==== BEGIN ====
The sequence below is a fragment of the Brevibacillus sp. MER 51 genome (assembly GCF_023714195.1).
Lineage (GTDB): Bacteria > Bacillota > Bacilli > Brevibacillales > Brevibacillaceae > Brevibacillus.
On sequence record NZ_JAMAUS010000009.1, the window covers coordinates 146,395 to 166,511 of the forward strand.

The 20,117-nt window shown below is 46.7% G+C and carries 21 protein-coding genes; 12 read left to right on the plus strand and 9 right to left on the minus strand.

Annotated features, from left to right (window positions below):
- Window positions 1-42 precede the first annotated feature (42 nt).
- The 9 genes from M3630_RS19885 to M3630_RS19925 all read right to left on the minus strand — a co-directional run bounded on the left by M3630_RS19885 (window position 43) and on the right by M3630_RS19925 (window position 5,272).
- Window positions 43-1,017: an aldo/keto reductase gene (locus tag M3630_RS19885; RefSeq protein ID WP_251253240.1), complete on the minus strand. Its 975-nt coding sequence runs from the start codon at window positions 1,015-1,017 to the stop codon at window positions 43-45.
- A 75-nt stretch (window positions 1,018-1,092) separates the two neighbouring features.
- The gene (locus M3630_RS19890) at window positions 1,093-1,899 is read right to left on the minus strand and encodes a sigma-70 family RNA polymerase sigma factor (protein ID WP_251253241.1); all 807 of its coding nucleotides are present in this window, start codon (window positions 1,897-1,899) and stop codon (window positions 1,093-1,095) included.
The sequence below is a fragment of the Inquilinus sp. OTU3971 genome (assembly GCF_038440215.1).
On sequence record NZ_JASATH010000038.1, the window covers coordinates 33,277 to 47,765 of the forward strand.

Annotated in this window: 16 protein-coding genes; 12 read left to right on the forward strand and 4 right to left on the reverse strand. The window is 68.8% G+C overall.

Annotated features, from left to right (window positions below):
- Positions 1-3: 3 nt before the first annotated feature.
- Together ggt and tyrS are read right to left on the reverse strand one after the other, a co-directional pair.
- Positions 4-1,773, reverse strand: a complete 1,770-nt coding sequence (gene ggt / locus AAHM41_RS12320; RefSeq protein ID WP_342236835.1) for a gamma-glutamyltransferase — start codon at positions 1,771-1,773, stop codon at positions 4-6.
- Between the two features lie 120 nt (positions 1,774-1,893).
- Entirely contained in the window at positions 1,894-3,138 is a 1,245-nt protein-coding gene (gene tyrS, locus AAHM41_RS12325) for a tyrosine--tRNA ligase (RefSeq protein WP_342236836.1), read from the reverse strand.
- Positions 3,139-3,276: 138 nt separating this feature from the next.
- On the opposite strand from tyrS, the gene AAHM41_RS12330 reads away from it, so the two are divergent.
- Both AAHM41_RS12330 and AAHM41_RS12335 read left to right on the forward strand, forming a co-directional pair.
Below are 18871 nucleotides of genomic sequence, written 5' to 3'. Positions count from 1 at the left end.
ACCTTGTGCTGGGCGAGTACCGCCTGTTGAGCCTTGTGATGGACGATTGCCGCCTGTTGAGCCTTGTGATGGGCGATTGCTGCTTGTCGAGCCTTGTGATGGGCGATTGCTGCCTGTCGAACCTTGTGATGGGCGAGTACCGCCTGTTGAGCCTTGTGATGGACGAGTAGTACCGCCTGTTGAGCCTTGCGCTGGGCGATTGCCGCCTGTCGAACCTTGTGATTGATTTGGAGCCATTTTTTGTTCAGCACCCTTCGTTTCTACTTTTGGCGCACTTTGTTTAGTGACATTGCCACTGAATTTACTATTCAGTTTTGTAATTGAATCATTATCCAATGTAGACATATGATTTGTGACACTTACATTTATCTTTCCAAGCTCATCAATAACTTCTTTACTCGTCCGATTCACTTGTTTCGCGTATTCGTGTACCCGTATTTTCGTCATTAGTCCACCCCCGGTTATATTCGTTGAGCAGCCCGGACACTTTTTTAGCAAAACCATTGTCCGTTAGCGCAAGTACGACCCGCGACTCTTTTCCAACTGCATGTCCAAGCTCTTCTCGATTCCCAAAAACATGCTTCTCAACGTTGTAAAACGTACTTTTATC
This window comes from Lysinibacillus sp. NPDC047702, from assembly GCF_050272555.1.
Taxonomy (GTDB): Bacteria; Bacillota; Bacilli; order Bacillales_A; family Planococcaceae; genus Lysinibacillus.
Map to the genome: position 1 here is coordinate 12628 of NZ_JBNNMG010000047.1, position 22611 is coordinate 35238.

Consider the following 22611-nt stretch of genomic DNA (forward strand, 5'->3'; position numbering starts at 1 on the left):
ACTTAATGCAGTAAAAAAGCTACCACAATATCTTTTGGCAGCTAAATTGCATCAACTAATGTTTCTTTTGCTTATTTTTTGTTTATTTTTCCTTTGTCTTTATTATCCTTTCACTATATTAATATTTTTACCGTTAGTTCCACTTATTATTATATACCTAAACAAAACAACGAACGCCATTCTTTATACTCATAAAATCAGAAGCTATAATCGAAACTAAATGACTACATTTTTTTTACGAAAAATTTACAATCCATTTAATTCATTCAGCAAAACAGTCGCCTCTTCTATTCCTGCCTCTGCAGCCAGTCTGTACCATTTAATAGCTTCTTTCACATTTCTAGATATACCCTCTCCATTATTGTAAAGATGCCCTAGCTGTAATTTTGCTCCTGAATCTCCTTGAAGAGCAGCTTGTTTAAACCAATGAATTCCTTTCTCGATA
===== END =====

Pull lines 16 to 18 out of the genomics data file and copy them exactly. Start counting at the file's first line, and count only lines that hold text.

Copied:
- Together ggt and tyrS are read right to left on the reverse strand one after the other, a co-directional pair.
- Positions 4-1,773, reverse strand: a complete 1,770-nt coding sequence (gene ggt / locus AAHM41_RS12320; RefSeq protein ID WP_342236835.1) for a gamma-glutamyltransferase — start codon at positions 1,771-1,773, stop codon at positions 4-6.
- Between the two features lie 120 nt (positions 1,774-1,893).